The Maltese tanker ERIKA, carrying some 31,000 tonnes of heavy fuel oil as cargo, broke in two in a severe storm in the Bay of Biscay on 12th December 1999, 60 miles from the coast of Brittany. All members of the crew were rescued by the French maritime rescue services. Some 19,800 tonnes of oil were spilled. The bow sank on 12th December and the stern on the following day.
Under strong winds and currents, oil began to strand around the mouth of the River Loire on Christmas Day 1999. Intermittent oiling occurred subsequently over some 400km of shoreline between Finistère and Charente-Maritime, including offshore islands, notably Belle Ile. The duration of the oil at sea led to the formation of significant water-in-oil emulsions, with increased volume and viscosity.
The French Naval Command in Brest took charge of the response operations at sea in accordance with the French National Contingency Plan. Response vessels were mobilised but attempts at skimming met ultimately with little success owing to the poor weather and widespread fragmentation of the oil. Estimates suggest less than 3% of the total spill volume was collected during the response operations at sea.
Between 190,000 and 200,000 tonnes of oily waste was collected from shorelines by commune, department and regional workers, supported by the fire & rescue service, private contractors and others. Temporary reception facilities were established in car parks and stretches of land close to beaches, mainly by building earth or sand bunds or in plastic lined holes. Most of the clean-up was completed by November 2001. Ultimately, the French oil company Total agreed to receive all the wastes at their Donges refinery, where adequate storage was available. Insufficient segregation meant a mixture of oil, sand, debris, seaweed, protective clothing, damaged booms and other response equipment, such as like scrapers, buckets and spades, required additional sorting before disposal could proceed.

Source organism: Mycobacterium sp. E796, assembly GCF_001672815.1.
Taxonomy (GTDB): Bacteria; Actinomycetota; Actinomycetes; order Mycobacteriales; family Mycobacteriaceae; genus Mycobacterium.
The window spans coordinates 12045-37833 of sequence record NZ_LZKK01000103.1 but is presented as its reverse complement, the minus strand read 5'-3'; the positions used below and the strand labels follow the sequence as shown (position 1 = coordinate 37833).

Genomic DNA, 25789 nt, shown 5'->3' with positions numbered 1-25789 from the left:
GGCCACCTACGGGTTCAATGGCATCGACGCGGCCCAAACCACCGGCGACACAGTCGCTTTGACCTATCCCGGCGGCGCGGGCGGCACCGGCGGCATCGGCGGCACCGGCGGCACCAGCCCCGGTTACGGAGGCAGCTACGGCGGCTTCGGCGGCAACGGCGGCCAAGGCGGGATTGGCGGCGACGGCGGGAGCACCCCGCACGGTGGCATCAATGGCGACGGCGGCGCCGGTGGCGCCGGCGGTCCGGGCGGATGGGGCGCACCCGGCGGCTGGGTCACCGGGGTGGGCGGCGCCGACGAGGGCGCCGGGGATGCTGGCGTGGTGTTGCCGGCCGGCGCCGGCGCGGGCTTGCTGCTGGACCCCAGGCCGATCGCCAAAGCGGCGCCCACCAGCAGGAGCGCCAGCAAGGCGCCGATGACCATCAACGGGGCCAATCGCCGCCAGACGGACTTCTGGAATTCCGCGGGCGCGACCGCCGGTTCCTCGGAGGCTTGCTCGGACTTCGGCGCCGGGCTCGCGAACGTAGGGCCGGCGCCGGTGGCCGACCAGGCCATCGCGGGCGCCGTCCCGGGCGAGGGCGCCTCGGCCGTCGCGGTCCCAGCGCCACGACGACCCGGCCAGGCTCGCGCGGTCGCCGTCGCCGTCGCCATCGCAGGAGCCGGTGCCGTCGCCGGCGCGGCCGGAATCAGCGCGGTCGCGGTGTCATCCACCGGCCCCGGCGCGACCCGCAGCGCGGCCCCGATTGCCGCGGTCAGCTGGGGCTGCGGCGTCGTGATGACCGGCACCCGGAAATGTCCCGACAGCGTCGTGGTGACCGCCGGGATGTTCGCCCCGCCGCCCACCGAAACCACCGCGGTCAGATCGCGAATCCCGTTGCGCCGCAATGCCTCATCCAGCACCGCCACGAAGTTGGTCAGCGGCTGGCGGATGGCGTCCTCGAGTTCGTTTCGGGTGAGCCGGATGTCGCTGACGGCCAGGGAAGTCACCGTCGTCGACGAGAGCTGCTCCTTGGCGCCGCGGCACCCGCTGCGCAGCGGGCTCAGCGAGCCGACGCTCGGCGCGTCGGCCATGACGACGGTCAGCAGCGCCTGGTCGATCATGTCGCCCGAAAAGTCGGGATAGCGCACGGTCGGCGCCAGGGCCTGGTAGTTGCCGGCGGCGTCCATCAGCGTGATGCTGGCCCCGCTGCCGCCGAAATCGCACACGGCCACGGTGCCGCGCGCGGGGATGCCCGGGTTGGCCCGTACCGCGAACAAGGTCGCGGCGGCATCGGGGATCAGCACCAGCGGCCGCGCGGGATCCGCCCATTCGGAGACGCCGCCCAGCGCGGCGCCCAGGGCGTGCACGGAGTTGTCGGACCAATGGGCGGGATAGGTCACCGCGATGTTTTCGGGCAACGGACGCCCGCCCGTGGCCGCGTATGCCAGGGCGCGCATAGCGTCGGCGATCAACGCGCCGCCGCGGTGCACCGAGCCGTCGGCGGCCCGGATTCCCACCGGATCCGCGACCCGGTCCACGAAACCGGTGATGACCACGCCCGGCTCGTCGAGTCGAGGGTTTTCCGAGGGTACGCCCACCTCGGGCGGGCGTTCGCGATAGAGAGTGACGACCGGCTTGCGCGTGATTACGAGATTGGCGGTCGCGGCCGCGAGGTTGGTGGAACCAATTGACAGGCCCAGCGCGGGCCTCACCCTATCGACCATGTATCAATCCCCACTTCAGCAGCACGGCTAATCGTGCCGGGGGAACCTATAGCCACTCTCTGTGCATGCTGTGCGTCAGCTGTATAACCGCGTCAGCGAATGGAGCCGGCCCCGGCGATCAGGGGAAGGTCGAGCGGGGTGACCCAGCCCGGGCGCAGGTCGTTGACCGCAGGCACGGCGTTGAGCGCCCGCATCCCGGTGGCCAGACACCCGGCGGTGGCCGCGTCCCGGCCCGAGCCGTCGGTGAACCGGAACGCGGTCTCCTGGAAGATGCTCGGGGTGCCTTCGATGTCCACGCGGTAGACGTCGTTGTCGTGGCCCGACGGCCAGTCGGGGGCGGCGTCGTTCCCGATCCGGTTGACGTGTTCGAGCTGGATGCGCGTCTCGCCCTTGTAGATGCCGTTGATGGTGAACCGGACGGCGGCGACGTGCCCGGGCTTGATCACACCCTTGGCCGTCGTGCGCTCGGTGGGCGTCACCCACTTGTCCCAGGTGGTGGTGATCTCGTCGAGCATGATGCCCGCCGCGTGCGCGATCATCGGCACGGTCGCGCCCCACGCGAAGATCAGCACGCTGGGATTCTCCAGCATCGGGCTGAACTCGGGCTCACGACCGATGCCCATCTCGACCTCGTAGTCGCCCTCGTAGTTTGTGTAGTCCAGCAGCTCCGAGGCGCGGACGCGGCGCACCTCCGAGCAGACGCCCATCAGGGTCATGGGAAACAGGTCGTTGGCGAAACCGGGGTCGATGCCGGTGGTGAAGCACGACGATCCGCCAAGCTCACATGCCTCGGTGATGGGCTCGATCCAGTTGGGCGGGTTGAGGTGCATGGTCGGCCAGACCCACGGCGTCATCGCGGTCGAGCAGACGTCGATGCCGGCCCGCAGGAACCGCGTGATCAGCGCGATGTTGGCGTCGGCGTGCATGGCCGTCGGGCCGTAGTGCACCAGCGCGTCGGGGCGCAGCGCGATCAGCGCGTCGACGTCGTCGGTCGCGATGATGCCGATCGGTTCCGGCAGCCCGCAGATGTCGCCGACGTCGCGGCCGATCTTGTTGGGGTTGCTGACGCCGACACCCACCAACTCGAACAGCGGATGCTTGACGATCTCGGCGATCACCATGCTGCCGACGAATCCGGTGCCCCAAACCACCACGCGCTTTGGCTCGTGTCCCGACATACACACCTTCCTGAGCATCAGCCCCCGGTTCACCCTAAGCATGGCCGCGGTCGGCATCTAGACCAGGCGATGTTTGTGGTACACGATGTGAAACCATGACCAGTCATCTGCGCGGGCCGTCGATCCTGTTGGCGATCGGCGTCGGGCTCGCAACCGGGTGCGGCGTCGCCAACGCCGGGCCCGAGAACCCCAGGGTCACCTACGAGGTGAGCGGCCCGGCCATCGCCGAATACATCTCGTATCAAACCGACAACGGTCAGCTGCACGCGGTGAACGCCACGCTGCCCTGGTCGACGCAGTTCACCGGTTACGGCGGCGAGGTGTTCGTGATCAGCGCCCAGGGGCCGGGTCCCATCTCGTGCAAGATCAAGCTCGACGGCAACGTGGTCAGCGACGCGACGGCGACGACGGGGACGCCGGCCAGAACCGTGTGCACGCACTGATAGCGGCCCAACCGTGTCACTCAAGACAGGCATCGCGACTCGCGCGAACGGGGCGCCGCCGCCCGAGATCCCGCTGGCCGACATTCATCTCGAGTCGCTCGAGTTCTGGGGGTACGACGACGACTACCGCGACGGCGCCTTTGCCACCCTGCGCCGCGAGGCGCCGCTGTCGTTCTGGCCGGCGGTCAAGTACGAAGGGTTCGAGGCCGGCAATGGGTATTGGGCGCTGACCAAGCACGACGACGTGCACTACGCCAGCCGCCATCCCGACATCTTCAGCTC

Operations to pump out oil remaining in the sunken sections of ERIKA began once the weather improved in June 2000 and were completed successfully within three months. Some 10,000 tonnes of oil were recovered during the main pumping operations.
The magnitude of the spill and the length of coastline affected resulted in a large number of claims for compensation for clean-up activities and pollution damage, prmarily important coastal fisheries, maricultural (oysters and mussels), salt production areas and tourism. The P&I insurer for ERIKA paid claims in accordance with the 1992 Civil Liability Convention, following which the 1992 International Oil Pollution Compensation Fund paid up to a total of €129.7 million. Additional expenditure was incurred by Total for waste treatment, recovery of oil from the wreck and other costs.
In 2008 a lengthy court process against the shipowner, the ship management company, the classification society (RINA) and the charterer (Total SA.) found all four parties criminally liable for the offense of causing pollution and liable for civil damages. During this process, the court found that while the parties could in theory benefit from provisions under the 1992 CLC, they had acted recklessly and so could not rely on the provision and were therefore liable.
A global settlement between the 1992 IOPC Fund, the casualty’s P&I Club, RINA and Total SA was reached to settle court cases outstanding between the parties.
ITOPF staff were mobilised to site by the casualty’s P&I insurer and the IOPC Fund. Staff remained on site for over 10 months and provided advice on many aspects of the response. On-site assessment of potential damages to fisheries, salt production and other economic resources required regular site visits and meeting attendance. During the course of the incident ITOPF worked also in close co-operation with the Joint Claims Office established in Lorient. ITOPF’s involvement in the technical assessment of claims, on behalf of the P&I insurer and the 1992 Fund, continued for many years.
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